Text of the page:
capital ship

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capital ship

[′kap·ət·əl ′ship]
(naval architecture)
A surface warship classified as major, for example, a battleship or aircraft carrier.
References in periodicals archive ?
Groaning under the burden of high naval expenditures, in 1912 both governments tried again to come to an agreement that they hoped would reduce the building rates of capital ships.
But for Canada to possess an independent strategic strike capability, she needs a capital ship.
Although two new aircraft-carriers will probably be built, without planes, there will be a gap of several years when Britain will not have a single capital ship.
Saratoga and sister ship USS Lexington (CV 2) were the world's largest aircraft carriers until late in World War II and the "Sara" was the world's fastest capital ship of her era, reaching 34.
The tin cans hunted German U-Boats and Japanese submarines, rescued downed navy pilots from the sea, lent their five-inch guns to shore bombardments, served as fast-moving anti-aircraft gun platforms in defense of capital ships, and even delivered fuel and supplies in emergencies.
ESE is designed as a single-unit replacement for the existing SLQ-32(V) signal processing elements and will be installed on the majority of Navy capital ships.
The decision to send two capital ships to engage the Japanese without an attendant aircraft carrier was Churchill's, taken against the views of naval chiefs.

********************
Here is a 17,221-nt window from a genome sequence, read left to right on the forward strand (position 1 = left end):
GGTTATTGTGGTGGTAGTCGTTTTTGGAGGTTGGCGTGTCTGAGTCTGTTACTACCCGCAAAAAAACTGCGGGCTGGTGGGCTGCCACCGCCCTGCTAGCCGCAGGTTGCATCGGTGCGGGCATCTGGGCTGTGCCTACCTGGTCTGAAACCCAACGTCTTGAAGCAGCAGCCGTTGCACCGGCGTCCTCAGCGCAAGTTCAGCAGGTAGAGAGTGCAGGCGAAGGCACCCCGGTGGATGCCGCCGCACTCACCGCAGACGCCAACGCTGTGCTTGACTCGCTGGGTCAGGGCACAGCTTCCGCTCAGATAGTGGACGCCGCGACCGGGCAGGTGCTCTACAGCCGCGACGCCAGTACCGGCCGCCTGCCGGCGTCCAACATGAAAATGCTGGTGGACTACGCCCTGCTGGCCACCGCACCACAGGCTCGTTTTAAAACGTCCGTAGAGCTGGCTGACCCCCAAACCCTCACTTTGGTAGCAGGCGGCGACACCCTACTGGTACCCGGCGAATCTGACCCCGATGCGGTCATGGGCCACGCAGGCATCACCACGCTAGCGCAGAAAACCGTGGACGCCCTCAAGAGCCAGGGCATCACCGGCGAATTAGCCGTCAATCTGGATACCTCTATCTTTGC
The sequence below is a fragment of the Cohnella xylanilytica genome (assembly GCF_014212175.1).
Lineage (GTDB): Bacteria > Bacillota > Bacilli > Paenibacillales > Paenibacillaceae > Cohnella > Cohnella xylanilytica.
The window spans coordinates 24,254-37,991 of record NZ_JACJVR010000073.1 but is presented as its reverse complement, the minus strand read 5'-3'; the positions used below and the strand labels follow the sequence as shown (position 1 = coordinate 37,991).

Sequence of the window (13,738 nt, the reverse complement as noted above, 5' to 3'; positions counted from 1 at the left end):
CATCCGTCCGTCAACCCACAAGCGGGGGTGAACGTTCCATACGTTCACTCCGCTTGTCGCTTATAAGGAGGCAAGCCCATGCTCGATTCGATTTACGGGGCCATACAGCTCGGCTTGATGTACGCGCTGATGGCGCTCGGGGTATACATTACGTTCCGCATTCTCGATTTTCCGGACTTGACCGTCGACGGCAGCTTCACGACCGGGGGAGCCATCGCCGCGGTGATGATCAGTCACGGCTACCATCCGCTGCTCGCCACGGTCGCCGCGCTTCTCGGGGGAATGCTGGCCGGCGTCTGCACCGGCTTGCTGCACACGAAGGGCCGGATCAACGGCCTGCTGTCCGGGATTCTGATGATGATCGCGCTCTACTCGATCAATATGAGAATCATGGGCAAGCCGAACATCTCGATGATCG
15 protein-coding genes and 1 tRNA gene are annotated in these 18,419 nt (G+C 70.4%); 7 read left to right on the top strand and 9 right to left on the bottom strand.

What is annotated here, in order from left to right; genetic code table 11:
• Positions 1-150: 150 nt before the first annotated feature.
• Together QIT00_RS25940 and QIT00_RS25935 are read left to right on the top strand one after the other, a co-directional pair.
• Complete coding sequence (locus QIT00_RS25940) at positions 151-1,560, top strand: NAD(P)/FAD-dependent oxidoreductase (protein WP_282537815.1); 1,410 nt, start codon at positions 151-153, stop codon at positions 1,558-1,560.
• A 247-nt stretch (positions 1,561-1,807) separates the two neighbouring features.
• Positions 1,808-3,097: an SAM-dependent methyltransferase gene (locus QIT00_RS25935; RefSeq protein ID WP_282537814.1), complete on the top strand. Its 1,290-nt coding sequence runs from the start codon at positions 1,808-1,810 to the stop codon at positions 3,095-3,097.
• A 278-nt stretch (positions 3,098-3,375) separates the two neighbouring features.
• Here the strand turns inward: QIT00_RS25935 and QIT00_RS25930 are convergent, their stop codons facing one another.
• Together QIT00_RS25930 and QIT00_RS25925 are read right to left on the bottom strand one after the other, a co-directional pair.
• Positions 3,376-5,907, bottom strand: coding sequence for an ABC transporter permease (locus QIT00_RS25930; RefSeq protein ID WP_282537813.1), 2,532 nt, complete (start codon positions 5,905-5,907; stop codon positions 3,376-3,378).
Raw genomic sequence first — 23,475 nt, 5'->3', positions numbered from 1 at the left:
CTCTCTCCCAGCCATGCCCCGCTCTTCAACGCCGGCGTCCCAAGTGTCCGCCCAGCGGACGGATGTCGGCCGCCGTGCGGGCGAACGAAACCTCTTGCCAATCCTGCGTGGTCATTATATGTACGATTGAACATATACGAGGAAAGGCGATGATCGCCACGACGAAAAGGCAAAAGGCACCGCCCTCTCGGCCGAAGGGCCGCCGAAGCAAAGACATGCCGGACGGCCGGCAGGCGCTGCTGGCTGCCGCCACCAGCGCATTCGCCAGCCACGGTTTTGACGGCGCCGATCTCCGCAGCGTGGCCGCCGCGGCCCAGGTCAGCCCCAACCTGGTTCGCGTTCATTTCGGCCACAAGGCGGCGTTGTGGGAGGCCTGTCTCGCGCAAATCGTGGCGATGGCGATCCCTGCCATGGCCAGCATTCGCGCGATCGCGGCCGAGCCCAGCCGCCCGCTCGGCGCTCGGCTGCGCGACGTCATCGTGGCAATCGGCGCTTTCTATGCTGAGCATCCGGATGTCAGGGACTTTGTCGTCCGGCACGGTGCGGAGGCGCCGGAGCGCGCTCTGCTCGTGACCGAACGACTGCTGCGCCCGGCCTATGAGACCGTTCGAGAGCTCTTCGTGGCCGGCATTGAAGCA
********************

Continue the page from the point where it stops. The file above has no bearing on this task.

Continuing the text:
The fact that they hit one of the German cruisers during the course of the battle ultimately sealed the demise of the German capital ships for the rest of the war.
While this book stands well alone, it is really the concluding volume of Massie's earlier Dreadnought, and thus focuses on the role of the capital ships.
Bowman equipment is planned to be fitted to approximately 20,000 vehicles (from Land Rover Wolf to the Challenger 2 main battle tank), 160 ships (the Royal Navy's five capital ships, the frigate and destroyer fleet, and some 100 auxilliary naval vessels), and a number of aircraft (the major helicopter types supporting land operations: Chinook, Merlin, and Lynx), and will be used by 70,000 servicemen.
Admirals have sometimes been criticized for hoarding their capital ships to maintain the fleet in being, rather than risk it, though Admiral Chester Nimitz at Midway in 1942 provides a striking counter-example.